|Figure 1: 18F-fluorodeoxyglucose positron emission tomography-computed tomography scan demonstrating an isolated uptake (standardized uptake value-8.7) in the lytic lesion involving the mid sternum and the adjacent 4th and 5th ribs with a soft tissue component|
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|Figure 2: (a and b) Trucut biopsy from the sternal lesion showing malignant cells arranged in sheets, nests showing a cribriform and a glandular pattern, confirming the presence of metastatic adenocarcinoma compatible with a rectal cancer primary|
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|Figure 3: (a) Clinical picture at presentation. (b) Intraoperative clinical photograph following wide excision of the sternal lesion. (c) Intraoperative clinical photograph following reconstruction with a proline mesh. (d) Intraoperative clinical photograph following pectoralis major myocutaneous flap reconstruction overlying the mesh|
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| Discussion|| |
Colorectal cancers commonly metastasize to the liver and the lung; it is distinctly unusual for these cancers to metastasize to the skeletal system.,,, The most common sites for skeletal metastasis are typically within the axial skeleton, and this can at times lead to further skeletal-related events such as bone pains and pathological fractures. The pathophysiology of the skeletal metastasis from rectal cancers possibly involves spread, due to the communication between the Bateson's plexus and the vertebral venous plexus apart from other unknown host and tumor factors.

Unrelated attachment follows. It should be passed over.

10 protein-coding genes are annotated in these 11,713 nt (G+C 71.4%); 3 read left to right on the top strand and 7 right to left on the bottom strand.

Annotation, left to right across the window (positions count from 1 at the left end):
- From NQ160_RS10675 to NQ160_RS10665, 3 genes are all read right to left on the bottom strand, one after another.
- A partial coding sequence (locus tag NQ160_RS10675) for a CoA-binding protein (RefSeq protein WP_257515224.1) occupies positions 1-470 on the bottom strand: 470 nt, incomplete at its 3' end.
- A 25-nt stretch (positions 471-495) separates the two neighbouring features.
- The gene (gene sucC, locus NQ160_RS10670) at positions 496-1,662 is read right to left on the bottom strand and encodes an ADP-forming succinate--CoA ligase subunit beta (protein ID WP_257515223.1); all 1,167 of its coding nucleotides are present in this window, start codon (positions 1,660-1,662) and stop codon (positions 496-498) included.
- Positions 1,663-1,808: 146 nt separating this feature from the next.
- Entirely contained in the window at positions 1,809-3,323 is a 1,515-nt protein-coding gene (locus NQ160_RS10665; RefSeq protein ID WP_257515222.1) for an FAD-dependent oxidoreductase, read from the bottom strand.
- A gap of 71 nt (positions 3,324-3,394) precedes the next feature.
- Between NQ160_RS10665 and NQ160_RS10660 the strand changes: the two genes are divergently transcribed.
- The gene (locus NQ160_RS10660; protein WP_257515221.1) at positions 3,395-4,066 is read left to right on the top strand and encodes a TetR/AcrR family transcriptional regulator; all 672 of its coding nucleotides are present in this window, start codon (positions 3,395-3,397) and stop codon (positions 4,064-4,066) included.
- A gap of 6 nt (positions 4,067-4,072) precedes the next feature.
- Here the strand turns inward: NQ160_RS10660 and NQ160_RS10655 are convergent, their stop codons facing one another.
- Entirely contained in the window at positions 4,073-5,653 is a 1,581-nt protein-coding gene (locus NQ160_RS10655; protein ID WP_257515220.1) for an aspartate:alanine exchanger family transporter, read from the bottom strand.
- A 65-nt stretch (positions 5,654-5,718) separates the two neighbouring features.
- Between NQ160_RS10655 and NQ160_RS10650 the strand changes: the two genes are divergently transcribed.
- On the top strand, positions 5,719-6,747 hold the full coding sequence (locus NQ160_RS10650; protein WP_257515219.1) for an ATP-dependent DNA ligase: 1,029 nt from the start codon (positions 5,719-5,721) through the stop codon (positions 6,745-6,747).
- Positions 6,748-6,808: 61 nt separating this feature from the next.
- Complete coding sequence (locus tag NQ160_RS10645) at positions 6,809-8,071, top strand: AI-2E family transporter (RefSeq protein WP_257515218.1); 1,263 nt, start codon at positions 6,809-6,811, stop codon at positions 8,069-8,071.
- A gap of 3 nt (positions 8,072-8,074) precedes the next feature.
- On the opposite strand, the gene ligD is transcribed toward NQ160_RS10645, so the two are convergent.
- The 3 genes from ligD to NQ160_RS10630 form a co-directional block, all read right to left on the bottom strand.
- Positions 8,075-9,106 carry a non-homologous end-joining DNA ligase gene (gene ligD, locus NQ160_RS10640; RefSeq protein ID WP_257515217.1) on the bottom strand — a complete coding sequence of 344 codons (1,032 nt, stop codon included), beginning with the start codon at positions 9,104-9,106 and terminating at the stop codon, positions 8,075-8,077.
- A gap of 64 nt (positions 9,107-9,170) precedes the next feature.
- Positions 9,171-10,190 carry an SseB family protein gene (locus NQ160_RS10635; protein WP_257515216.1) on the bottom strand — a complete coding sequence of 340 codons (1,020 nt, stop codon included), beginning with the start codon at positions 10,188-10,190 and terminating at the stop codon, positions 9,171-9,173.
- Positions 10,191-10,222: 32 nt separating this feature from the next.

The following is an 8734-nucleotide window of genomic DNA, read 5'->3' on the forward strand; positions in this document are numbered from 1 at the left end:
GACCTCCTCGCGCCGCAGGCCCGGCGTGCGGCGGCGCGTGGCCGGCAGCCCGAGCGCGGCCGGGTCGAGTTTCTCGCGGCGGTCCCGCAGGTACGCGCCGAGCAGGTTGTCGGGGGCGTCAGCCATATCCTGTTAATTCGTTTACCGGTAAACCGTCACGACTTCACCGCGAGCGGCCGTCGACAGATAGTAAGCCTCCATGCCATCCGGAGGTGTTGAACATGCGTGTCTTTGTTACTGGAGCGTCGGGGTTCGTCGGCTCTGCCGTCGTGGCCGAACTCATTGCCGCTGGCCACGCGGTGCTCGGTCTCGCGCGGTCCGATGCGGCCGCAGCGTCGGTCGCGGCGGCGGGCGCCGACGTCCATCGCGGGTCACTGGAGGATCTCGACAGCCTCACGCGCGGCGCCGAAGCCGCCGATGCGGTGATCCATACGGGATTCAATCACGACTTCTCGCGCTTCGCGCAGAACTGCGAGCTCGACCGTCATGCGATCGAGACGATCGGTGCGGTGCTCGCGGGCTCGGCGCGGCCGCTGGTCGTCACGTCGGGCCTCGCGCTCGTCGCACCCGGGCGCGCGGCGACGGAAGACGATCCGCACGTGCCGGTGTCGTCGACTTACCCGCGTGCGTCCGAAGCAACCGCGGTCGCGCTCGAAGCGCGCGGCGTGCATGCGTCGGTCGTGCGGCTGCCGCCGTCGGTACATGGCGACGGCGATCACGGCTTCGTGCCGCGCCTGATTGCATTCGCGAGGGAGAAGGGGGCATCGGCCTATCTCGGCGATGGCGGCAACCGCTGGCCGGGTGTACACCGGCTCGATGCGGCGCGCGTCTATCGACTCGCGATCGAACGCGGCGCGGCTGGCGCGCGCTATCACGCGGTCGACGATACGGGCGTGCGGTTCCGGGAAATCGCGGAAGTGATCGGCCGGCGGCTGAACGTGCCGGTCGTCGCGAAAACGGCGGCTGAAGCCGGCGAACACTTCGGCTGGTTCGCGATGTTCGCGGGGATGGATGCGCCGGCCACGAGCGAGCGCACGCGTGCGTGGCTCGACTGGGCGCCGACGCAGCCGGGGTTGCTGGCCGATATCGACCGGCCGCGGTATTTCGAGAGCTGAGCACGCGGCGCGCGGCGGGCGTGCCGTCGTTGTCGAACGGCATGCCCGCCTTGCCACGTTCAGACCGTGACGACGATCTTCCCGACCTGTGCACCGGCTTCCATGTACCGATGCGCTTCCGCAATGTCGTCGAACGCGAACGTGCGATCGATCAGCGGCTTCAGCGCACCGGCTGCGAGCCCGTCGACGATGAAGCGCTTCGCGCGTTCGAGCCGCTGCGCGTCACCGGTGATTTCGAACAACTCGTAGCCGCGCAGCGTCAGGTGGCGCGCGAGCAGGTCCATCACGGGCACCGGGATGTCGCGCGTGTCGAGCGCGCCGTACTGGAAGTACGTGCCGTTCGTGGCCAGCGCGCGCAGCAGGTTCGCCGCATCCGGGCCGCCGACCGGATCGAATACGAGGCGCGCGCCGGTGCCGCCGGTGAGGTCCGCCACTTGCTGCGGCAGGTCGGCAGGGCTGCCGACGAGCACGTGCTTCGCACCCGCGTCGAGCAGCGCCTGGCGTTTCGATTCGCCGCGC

In a review of 24 patients of skeletal metastasis from rectal cancer primary, a great majority of the patients (about 80%) had a metachronous presentation; the mean time from resection of the primary tumor to the diagnosis of skeletal metastases was around 26 months. In another retrospective review of colorectal cancer patients with skeletal metastasis, no patients had isolated skeletal metastasis at the time of diagnosis and further none of the patients developed skeletal metastasis without yet other organ involvement. Further, the authors suggested a general temporal pattern of colorectal cancer spread after noting that the lung metastasis appeared to be a forerunner of future bone metastasis. The pattern in our patient was, however, different as liver metastasis was seen to be a forerunner to sternal metastasis.
The performance of 18F-FDG PET-CT has a considerable impact on the assessment of patients with colorectal cancers; the impact is the possibly the biggest when used for the detection of previously unrecognized sites of metastatic disease, especially in the setting of rising levels of serum CEA as was repeatedly seen in the course of management of our patient. Systematic reviews and meta-analyses have shown 18F-FDG PET-CT to be more sensitive than CT alone in detecting extrahepatic disease in about 11%–32% of cases, which had resulted in changes the management from a localized curative treatment strategy to a more systemic approach. Incidentally, skeletal metastases of primary colorectal cancers tend to be more frequently diagnosed with the increasing role of imaging studies including PET-CT scans.